The state’s auditor says the state budget plan written by lawmakers and approved by the governor this spring is “sustainable and responsible.”
The new 12-month state budget goes into effect July 1 and State Auditor Mary Mosiman delivered a budget briefing in her office this morning.
“I’m actually pretty pleased with this year’s budget because we have…seven consecutive years where our revenues exceed our expenditures,” Mosiman said, “even in a very tight budget year where our revenues are not as impressive as they’ve been in the years’ past, so that’s a good reaction from our decision-makers, from our legislature and our governor’s office.”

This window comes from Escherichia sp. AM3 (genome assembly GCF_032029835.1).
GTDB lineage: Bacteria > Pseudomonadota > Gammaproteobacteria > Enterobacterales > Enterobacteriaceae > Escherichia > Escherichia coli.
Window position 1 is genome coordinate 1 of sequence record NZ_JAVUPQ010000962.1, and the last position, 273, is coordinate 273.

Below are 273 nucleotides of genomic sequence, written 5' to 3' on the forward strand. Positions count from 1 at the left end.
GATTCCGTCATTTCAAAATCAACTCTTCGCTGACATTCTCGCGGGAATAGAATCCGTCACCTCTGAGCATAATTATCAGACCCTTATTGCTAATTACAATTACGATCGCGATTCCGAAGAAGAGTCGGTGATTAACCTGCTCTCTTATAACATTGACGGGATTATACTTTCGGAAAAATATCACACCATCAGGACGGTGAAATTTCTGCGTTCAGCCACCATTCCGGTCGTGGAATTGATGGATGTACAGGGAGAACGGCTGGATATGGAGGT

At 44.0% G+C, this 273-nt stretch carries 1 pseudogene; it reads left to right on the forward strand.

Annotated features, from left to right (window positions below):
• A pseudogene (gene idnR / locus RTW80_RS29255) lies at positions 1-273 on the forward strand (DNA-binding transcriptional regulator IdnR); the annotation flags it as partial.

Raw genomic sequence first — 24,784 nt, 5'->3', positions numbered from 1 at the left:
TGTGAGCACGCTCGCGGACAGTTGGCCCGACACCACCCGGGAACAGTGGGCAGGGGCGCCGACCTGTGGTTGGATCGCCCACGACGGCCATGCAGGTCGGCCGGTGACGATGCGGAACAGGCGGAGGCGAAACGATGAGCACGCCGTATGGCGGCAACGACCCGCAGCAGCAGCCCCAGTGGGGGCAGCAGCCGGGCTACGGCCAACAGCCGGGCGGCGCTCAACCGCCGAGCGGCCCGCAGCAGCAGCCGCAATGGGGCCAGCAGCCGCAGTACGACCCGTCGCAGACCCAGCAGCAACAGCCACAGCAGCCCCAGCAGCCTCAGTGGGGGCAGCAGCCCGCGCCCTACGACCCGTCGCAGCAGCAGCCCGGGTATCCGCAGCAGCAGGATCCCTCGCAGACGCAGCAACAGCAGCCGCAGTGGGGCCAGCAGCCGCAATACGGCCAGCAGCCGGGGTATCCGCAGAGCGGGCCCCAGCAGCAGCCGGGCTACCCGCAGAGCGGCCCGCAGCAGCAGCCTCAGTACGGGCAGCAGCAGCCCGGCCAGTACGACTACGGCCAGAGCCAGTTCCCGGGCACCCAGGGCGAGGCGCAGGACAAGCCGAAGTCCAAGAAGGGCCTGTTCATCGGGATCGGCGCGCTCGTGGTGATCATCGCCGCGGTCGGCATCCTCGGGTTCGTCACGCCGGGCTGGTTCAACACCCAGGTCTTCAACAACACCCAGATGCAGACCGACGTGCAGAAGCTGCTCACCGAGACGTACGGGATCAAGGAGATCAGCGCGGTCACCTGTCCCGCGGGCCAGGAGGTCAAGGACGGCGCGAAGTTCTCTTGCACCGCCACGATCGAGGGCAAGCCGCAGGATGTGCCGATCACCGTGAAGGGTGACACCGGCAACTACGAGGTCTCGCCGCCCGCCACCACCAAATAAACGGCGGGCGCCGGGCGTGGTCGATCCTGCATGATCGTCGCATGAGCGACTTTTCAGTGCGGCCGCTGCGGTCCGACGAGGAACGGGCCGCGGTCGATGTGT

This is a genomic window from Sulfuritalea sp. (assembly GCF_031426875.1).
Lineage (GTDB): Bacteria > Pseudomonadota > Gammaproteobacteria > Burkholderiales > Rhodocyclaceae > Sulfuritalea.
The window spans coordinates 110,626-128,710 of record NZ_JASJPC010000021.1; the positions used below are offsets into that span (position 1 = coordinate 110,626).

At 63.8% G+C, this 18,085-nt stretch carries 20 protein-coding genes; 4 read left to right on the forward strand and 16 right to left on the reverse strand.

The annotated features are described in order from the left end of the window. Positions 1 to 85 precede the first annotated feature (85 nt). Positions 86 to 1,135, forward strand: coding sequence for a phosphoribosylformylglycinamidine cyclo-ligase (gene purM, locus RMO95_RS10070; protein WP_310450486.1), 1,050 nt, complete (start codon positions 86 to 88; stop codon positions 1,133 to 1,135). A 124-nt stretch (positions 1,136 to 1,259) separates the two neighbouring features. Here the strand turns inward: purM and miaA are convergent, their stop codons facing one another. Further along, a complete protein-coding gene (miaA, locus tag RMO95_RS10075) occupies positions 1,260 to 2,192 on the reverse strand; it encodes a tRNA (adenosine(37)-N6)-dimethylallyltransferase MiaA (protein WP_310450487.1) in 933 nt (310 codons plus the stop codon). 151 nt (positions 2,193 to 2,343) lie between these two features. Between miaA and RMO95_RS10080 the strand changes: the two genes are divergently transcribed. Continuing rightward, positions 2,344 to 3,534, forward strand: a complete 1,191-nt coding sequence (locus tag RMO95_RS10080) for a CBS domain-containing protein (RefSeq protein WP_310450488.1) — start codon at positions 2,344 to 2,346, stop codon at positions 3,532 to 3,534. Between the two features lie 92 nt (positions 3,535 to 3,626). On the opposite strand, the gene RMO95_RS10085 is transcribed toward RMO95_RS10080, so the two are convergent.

Mosiman gives state policymakers a B+ grade on their budgeting.
“I have two daughters who are teachers and I know not to just give blanket As,” Mosiman said with a smile.
Over the past few years policymakers have used the state’s 800-million dollar surplus to finance property tax relief and an education reform effort. Mosiman said that was possible as state tax revenue grew, but there’s just $80 million in surplus left today.
“Now that our revenues are more moderate and we can expect that for at least the near future, we just need to make sure that our expenditures remain lower than our revenues,” Mosiman said. “If that reverses, then I will get nervous.”
More than $8.5 billion in state tax money will be spent over the next 12 months under the budget plan. At least $7 billion dollars more in federal tax dollars will support state-run programs.